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Whenever I delete a large set of files (multiple GB) I noticed that this doesn't free space as much as I would expect. My expectation is that if I delete a certain amount of data my free space will go up with the same amount.

However, if I delete 5GB of files, empty the trash and look at the free space on my hard disk, it hasn't gone up with 5GB. This happens both on Windows XP and on Windows 7.

So what happens with the space that the deleted files were taking in? Why is there no one-to-one relation between the amount of data deleted and the amount of free space reclaimed?

I found similar questions for Mac and Linux, but not for Windows. I use the Windows Explorer for determination of the file sizes and free space.

  • Are we talking about 2 or 3%? Or are we talking about gigabytes? – David Schwartz Nov 25 '13 at 1:12
  • I just threw out 10.5 GB of data. After emptying the bin I reclaimed 4.5 GB free space. This is not consistent though and varies a lot. – Saaru Lindestøkke Nov 25 '13 at 1:34
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    The data isn't hardlinked/symlinked in any form, is it? Other than this, only if you have a process gobbling any free space you have or you just have very little space and the paging file (virtual memory) is expanding to the free size you just left. – Doktoro Reichard Nov 25 '13 at 2:24
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    You need to specify EXACTLY how you determine both the size of the files you deleted, and the alleged free space. The pronouncements of Windows Explorer, for instance, are notoriously unreliable, as it frequently double counts linked files. Certain NTFS filesystem features will naturally result in fewer bytes being "freed" than were contained in a deleted file. For a reliable reckoning of filesystem freespace, use something that consults the NTFS Allocated Cluster $Bitmap metafile. – kreemoweet Nov 25 '13 at 4:34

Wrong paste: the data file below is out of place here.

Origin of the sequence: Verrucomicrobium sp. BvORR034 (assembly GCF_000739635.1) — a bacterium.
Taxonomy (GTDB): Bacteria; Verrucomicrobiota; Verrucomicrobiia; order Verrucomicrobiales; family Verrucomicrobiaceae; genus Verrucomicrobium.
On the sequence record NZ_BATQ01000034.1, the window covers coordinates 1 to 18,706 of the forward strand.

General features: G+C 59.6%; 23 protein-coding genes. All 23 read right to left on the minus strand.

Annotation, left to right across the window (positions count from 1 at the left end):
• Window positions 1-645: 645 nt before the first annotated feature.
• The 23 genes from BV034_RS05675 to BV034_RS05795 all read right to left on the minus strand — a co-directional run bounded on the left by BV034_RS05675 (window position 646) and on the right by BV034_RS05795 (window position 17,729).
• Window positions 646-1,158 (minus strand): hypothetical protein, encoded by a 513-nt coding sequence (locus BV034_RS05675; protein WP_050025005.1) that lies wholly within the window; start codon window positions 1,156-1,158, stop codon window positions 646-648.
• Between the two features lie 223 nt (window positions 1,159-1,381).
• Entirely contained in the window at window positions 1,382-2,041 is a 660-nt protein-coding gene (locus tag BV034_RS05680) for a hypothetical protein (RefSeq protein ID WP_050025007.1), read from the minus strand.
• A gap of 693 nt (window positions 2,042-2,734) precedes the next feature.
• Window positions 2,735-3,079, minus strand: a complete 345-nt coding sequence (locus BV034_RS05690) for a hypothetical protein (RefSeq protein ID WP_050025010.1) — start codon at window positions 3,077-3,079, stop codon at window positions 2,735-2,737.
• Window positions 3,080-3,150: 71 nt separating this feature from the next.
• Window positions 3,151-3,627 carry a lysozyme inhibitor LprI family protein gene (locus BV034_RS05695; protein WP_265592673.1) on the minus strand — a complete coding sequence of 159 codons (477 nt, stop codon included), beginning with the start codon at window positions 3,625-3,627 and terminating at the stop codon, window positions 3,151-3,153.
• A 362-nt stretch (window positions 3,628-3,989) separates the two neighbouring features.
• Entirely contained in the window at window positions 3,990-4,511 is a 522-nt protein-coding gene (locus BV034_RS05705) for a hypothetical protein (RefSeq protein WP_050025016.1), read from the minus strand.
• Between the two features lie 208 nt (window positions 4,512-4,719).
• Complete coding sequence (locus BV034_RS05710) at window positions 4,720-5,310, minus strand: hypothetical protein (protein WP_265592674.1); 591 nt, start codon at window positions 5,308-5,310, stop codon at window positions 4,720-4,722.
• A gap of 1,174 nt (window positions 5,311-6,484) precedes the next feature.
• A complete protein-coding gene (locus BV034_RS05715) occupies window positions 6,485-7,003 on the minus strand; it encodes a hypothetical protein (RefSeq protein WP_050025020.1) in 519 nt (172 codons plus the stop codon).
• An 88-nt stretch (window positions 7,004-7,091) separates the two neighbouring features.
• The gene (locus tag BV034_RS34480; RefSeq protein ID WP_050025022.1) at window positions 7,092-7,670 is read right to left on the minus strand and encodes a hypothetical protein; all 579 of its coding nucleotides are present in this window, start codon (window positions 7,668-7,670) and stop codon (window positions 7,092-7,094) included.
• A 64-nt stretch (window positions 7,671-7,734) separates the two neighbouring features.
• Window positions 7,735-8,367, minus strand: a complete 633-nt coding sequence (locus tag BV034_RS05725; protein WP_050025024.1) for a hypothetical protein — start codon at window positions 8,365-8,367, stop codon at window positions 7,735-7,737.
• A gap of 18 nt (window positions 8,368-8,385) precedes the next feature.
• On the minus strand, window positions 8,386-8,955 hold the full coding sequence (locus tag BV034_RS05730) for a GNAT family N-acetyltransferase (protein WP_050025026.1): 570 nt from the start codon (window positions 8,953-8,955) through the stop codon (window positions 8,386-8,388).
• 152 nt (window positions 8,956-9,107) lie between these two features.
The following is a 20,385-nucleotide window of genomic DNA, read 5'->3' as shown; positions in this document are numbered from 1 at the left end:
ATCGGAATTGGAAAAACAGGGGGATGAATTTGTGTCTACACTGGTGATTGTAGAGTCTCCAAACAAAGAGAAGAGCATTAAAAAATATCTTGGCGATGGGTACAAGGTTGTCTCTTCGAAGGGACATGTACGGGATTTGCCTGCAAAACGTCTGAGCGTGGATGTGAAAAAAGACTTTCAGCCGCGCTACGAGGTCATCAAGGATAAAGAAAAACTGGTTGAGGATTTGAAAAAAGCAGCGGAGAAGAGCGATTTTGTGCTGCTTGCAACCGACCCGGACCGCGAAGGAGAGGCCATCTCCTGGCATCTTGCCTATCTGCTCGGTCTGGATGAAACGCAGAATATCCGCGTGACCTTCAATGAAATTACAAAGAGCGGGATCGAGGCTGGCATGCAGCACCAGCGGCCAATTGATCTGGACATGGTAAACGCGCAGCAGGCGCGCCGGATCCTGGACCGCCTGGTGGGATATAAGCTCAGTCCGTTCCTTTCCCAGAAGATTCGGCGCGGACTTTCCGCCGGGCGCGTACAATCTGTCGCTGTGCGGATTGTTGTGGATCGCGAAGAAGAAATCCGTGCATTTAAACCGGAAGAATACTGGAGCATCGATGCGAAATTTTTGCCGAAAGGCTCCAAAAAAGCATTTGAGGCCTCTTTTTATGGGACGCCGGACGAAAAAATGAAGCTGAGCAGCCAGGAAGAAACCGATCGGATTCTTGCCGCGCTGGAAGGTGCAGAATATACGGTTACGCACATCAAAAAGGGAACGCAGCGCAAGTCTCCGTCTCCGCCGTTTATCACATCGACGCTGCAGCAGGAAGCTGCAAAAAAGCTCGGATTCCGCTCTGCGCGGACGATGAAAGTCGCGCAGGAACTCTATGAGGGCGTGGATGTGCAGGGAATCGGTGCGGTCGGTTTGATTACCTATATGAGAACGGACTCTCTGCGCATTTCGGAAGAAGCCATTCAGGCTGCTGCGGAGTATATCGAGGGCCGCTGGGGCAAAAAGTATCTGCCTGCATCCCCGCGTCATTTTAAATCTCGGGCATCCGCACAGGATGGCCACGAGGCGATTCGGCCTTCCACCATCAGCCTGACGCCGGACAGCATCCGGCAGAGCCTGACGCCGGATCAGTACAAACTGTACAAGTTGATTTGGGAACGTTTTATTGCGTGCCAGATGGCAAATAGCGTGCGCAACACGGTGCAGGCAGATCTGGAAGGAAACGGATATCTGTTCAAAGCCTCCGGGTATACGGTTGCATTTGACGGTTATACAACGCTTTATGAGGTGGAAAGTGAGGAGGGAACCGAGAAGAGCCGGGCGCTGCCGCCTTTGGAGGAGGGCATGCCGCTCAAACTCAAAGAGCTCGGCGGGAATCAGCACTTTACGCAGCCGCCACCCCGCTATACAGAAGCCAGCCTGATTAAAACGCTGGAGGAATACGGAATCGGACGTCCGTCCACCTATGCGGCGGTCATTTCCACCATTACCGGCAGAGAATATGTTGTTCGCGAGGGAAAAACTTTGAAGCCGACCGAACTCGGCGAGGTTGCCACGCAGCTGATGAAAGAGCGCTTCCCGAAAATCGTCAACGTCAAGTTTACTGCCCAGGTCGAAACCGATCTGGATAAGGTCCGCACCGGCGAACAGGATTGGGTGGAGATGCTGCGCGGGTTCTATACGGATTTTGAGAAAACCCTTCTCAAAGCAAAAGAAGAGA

• The files are not symlinked. They are data files created by a simulation program. I use Windows Explorer to check sizes, so that might be the reason for the incorrect behaviour. Now I'm curious on why the Explorer does not show free space reliably, but that is content for a new question. – Saaru Lindestøkke Nov 25 '13 at 13:25
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There are a couple of things to consider here.

  1. Files may be counted twice or more due to hardlinks/symlinks
  2. If "System Restore" is enabled Windows may retain a backup-copy in a hidden location.
  3. Files can be allocated "sparse" which means that unused blocks within the file are not really allocated on-disk. The size shows as the "total" size of the file, but when deleted only the used parts are freed, so there is less gain than expected.
  4. Files can be compressed, so the actual space they take (and which is freed) is substantially less than the reported size.
  5. The MFT (which is an area on disk where NTFS keeps its internal administration) can grow and/or get fragmented which, under some conditions, can mean it grows when you delete files. (Should not make a huge difference though.)
  6. If you delete a file which is still in-use by a program, it can be that the file appears to be deleted, but it will not be really freed until the program releases/closes the file.
  7. Last but not least: In some cases file-system corruption may cause an incorrect reporting of the free space. A "Chkdsk /f" or a "Check & Repair" via the disk-properties gui should sort that out.
  • Although a useful answer, it doesn't answer the question. – Nic Szerman Jul 17 '18 at 14:40

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